1. Make Your Clothes Multi-Functional
Of course, if you’ve traveled for business before, you know it’s practically a cardinal sin to check your bag; with so little time on your hands, you want to be able to snatch your bag out of the overhead compartment and head directly to a taxi, not to baggage claim. But your back and the stewards and stewardesses will thank you if that bag is as light and as small as possible. The best way to do that? Pack clothes, shoes and accessories that are double or triple threats.
A solid colored short sleeved dress shirt, for instance, can be made appropriate for the office with the addition of a cardigan, while it’s also right for that night out with colleagues later on. Necklaces, scarves and belts are all great ways to easily change the function of your clothes to suit the setting. And there’s no need to bring a set of pajamas if you can sleep in pre-workout gym clothes. See what we’re getting at here? The more each item can do, the less you’ll need to pack as a whole. And the more you’ll love your oh-so-light carry-on.
2. Know Your Airports
Whether you’ve only got a short layover or you’ll be camping in the airport for the long haul, it can be helpful to know where all of the best airport services and amenities are located ahead of time with the help of a map or online guide. This is especially true if you’re trying to eat healthily on the road and want to look up menus. If you’re a member of a mileage program, you may also be able to access to that airline’s private lounge, though whether or not the lounge is any good in that airport is also something you’ll want to research ahead of time. This Airport Lounge Wiki is a good place to start.
3. Pack the Most Lightweight Devices Possible
Just like with your carry-on suitcase, it’s a good idea to pack the most lightweight devices possible. That is, unless you would prefer to lug around a heavy, full-sized laptop rather than a superlight Ultrabook or Tablet. Not only are these devices easier on your back and shoulders, but they also take up less space in your laptop bag. So you’ll have more room for all of those travel goodies you’re bringing back for the kids (right?).
That said, while they’re certainly convenient, both slim laptops and tablets aren’t so great for your wrists, fingers, neck, back, and really, um, most of your body. Tiny, straight keyboards force your hands into an unnatural, pronated position. And a lack of tactile feedback often means that you’re pressing the keys far harder than you should. Trackpads and swiping gestures also wear on your wrists and joints. However, that’s all easily fixed with ergonomic mobile accessories, like a travel keyboard and mouse and a laptop and tablet stand, which will bring your screens up to eye level. Combined with your devices, these accessories will ensure you create a comfortable mobile workspace. Your fingers (and wrists and back and neck) will thank you!
4. Pack Healthy Snacks
Staying healthy on the road is a huge challenge, as you often have little control over what’s on the menu. This is as true in a train station as it is on-site, where they might only have a vending machine stocked with junk food for staving off hunger while you work overtime. But there is one thing you can do to take back some of this control: pack your own healthy snacks for emergencies. This could be anything from nuts, trail mix and dried and dehydrated fruit to all-natural protein bars or anything in between. They may not be your favorite, but it certainly beats a bag of greasy chips in a pinch.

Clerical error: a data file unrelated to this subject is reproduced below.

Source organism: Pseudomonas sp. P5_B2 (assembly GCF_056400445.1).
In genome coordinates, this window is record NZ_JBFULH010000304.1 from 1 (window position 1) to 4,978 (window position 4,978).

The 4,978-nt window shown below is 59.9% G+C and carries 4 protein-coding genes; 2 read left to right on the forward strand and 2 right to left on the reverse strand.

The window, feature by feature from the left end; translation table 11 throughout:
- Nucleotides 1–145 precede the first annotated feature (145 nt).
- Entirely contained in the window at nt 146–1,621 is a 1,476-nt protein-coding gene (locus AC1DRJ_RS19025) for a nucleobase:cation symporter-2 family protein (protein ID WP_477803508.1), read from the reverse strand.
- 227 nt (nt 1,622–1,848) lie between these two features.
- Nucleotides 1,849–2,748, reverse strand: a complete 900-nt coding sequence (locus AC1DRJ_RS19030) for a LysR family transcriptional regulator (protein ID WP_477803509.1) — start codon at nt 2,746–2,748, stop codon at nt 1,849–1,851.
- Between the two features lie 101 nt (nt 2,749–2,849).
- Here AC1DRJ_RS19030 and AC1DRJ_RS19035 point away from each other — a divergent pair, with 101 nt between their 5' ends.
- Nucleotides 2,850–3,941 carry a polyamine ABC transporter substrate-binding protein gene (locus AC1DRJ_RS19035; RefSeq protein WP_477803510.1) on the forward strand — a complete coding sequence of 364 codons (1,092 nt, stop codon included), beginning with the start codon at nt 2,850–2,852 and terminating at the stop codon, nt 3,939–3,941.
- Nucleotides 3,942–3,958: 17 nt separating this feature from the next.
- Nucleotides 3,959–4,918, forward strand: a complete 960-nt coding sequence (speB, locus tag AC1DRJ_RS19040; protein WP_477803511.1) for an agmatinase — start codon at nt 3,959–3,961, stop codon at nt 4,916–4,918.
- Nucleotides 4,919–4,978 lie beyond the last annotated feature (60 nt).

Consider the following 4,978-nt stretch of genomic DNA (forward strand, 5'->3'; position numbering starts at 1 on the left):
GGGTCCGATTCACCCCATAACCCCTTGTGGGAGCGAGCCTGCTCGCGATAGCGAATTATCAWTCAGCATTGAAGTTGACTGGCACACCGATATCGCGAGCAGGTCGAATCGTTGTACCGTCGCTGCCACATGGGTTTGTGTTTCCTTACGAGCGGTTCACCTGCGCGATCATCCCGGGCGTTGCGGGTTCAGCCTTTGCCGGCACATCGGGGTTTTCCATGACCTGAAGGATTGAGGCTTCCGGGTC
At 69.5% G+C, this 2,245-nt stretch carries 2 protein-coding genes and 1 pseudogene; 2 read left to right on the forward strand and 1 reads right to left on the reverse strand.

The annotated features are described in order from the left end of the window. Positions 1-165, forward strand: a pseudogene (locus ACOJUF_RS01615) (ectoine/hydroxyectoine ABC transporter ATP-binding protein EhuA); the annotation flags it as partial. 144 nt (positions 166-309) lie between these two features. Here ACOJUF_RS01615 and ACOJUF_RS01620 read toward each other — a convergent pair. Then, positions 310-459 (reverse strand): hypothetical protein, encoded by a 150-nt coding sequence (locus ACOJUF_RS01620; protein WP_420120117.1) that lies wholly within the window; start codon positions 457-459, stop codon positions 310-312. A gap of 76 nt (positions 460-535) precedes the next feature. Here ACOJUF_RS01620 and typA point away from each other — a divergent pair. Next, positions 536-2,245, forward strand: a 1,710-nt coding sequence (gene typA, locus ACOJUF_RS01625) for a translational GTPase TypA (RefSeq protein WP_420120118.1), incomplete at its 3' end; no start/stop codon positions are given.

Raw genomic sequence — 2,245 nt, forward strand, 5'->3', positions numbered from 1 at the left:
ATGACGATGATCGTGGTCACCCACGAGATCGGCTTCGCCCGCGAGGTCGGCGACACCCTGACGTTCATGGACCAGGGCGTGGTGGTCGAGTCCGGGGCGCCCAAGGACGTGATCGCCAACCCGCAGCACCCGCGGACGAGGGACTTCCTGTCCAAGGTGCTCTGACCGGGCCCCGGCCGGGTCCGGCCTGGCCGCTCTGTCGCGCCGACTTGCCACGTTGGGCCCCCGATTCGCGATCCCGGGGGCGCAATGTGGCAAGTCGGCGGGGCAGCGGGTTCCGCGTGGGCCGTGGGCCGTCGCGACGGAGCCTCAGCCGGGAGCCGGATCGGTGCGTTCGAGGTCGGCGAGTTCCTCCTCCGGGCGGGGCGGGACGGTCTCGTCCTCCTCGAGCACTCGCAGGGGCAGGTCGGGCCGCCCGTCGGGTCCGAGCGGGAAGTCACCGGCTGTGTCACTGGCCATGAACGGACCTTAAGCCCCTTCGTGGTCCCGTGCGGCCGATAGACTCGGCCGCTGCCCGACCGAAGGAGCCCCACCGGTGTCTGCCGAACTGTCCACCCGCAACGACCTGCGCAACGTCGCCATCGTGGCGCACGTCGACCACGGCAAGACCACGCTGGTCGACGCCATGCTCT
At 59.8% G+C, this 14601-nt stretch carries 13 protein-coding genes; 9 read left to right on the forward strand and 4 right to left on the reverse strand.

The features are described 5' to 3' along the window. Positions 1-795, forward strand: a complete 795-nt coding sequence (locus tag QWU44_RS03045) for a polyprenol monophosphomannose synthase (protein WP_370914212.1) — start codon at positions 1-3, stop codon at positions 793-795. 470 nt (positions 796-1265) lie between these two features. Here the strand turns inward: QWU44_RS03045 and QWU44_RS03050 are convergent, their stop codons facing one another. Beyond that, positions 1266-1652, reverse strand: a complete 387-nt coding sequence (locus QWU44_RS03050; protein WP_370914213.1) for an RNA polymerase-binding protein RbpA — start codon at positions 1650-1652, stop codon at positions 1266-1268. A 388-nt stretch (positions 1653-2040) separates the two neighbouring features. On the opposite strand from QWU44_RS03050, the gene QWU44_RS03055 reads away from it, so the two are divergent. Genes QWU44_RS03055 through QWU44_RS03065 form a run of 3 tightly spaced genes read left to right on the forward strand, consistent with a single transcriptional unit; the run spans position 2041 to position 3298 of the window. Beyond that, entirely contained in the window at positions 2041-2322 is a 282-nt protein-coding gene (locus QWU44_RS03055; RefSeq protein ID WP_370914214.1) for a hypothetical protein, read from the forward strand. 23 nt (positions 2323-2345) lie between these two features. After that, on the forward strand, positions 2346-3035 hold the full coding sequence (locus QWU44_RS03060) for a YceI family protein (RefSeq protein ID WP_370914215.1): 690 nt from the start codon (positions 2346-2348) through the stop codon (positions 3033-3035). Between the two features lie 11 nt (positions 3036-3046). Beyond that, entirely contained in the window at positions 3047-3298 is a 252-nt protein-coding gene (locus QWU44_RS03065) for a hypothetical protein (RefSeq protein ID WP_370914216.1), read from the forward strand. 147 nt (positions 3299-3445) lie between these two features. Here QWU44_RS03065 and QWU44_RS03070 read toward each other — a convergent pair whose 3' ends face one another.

5. Get Your Travel Plans Electronically Organized
Business travel often involves balancing a lot of logistical details, whether that’s flight and train times, tickets, meeting times and locations, hotel bookings, contact information, car bookings — the list goes on. That’s why it’s highly advisable to get it all organized ahead of time on your smartphone. An app like TripIt is great for this. It requires you only to forward each booking to the app and it will organize it for you. However, if you want to do it on your own, a combination of Dropbox and Google Drive can also be highly effective as a central organizing area.
6. Don’t Over Schedule Yourself
When you’ve landed in a place where you used to live or where a bulk of potential or current client contacts are based, it’s tempting to overbook yourself with touchbase or networking meetings and events on top of your day-to-day work. While these are both certainly important activities, it’s important to take steps to avoid burnout, just like you (hopefully) would at home. A good strategy for this is booking aside some personal time on the calendar that just says “busy” so you can take a little time to recover. Alternatively, you could try limiting the number of evening commitments you have and packing in more lunch meetings instead, or vice versa. Or, schedule appointments early for things like massages or a spa session, so you’ll already have something on the books when someone tempts you with something new.
7. Maintain a Routine
Just like with healthy eating, you often don’t have much control over your routine when you’re on the road. You’re subject to the whims of the scheduled events and your clients. However, it’s important to stick with at least one or two aspects of your routine so that you can retain some normalcy. Working out in the morning is a good example of this. Even if you have to get up early to do so. Or, drawing a hot bath in the evening or relaxing with a good book.
Business travel can be exciting and is of course important for your career, but it can also take a toll on your body and mind. With these tips, you won’t just survive your business trips — you’ll thrive!
What do you do stay happy and sane on your business trips? Let us know in the blog comments.